Swearing and the Brain

Swearing and the Brain

In real life (that is, when I’m not toning things down when writing articles such as this), I am occasionally given to bursts of “sailor-speak.” That is, I from time to time pepper my language with the occasional expletive of the four-letter (or longer) variety. I am not apologetic about this, given the neighborhoods I grew up in, but a lot of people are. Many people feel that there is something inherently WRONG with swearing, and they tend to look down on people who do it.

So just on the off chance that there are one or two of those individuals in the reading audience, what do you say when you are working around the house, miss the nail you were aiming at, and accidentally bash your thumb with a hammer? Do you say “Oh fudge” or “Oh snit,” or do you find yourself instinctively reaching for the more colorful, similar sounding versions of those epithets? Be honest now.

OK, that taken care of, would you be surprised to learn that using the more colorful words has been shown by neuroscientists to actually reduce the level of pain you feel after whacking your thumb? While the less colorful euphemisms have no effect on it whatsoever?

The brain treats swear words differently than other words

Your brain has both motor and premotor areas, both of which have some control over speech and writing. A part of the brain called Wernicke’s area handles the recognition of and processing of spoken words. The prefrontal cortex handles things like personality and determining what is appropriate social behavior. In most people, the left hemisphere of their brains is in charge of language, while the right hemisphere is in charge of the emotional content of language. Processing language is known as one of the “higher” brain functions, while processing emotion is considered one of the “lower” or more primal and instinctual brain functions.

Functional magnetic resonance imaging (fMRI) scans of the brain have revealed that swearing tends to affect the “lower” regions. Strong language gets “tagged” emotionally as we grow up, because our parents or teachers or peers react more strongly to certain words than others. If they react negatively to these words, that emotion gets stored in our brains along with any meanings of the words. So instead of processing “swear words” as a series of sounds or phonemes (as we do other words), the brain stores these “emotionally charged” words as whole units. As a result, the brain does not need the left hemisphere’s help when processing them. Instead it relies on the limbic system (which controls memory, emotion, and behavior), and the basal ganglia (which controls motor functions and impulse control) to process the “swear words.”

In a very real sense, therefore, swearing is a motor activity with a strong emotional content. This is one reason that most people remember swear words four times better than they do other words. fMRI studies have shown that the brain tends to “struggle” with itself when a person swears, these two areas competing for which will “win” in the moment.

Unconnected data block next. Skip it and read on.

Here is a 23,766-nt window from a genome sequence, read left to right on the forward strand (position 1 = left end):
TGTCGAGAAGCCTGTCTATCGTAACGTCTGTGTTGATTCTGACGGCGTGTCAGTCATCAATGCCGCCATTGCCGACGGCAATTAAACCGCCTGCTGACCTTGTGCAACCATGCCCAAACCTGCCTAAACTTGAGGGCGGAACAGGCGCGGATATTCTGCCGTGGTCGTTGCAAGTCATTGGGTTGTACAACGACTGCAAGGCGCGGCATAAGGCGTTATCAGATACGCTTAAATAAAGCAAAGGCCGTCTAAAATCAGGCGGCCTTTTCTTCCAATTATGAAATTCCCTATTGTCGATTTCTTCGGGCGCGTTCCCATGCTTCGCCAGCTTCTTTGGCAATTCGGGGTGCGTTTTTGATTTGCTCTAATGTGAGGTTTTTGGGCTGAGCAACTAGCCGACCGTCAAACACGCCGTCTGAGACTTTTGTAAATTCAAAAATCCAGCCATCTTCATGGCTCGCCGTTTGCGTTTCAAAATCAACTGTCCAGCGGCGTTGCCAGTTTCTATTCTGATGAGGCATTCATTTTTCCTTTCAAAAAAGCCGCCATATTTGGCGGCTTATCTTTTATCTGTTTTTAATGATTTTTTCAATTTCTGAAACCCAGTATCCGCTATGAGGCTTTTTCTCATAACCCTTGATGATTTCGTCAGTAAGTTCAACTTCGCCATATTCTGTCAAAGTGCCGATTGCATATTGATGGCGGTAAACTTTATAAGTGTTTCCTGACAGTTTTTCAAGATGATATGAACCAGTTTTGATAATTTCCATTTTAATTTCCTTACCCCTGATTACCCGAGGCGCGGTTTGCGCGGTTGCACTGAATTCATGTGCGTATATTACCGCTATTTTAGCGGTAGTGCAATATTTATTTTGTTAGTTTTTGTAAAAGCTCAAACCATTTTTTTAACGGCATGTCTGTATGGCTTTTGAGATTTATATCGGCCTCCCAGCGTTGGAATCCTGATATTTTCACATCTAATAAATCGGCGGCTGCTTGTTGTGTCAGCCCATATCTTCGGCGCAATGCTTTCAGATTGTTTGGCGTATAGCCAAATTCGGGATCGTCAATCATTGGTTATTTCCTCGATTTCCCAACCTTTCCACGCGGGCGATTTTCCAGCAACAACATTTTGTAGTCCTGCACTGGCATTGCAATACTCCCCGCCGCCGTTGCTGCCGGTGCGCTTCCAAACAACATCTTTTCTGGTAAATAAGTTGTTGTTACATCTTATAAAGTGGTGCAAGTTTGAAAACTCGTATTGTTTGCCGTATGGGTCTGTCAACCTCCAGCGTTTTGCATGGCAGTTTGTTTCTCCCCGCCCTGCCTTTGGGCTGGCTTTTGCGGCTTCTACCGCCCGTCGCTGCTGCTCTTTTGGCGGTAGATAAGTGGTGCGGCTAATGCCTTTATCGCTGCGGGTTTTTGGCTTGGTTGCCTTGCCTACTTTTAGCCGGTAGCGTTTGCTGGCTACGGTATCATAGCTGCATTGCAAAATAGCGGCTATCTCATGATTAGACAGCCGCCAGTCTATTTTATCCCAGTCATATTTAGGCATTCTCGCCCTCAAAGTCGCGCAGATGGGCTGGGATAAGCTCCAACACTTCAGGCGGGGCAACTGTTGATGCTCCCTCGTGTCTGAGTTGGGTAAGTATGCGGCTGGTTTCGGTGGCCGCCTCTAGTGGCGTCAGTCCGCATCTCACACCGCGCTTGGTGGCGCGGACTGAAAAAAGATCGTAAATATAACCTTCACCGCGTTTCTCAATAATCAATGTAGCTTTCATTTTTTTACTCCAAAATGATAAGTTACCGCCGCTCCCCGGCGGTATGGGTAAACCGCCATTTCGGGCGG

Swearing is also affected by some disorders

One condition known as aphasia causes people to lose the ability to speak or pronounce words, as a result of disease or damage in the parts of the brain that control language. But even when aphasics have lost the ability to speak other words, they remember how to swear, and have no trouble remembering the more colorful words in their former vocabulary. Similarly, people who have undergone an accident or procedure that severs the connection with the left hemisphere of their brains tend to display a dramatic drop in their language abilities, but they still remember how to swear. There are other conditions such as Tourette’s Syndrome that lead to coprolalia, an uncontrollable urge to swear. Studies of individuals afflicted with this condition have shown a strong link with the basal ganglia, and thus the more emotional components of language.

As for how swearing can actually affect our perceptions of pain, one can only theorize, but there is ample scientific evidence that it happens. For example, Keele University psychologist Dr. Richard Stevens’ research on the link between swearing and pain was inspired while sitting with his wife as she was giving birth to their children. When the contractions were at their worst and most painful, she often felt the need to swear, but as the contractions eased, so did the swearing. Curious, he began a series of experiments in which subjects were asked to experience mild levels of pain (holding their hands in a tub of freezing water) while repeating either neutral words, or swear words. The subjects were able to tolerate the pain significantly longer when repeating the swear words than the neutral words. His theory is that the association of emotion with these words triggers the “fight or flight” response in humans, stimulates the flow of adrenalin and endorphins, and thus can actually relieve pain.

Warning: Although this form of pain relief has been shown to be scientifically effective, if you are sitting in church and develop a blinding headache, we do not recommend its use there. While it may, in fact, work to relieve your headache, the “side effects” of this particular treatment methodology may not be all that you desired.

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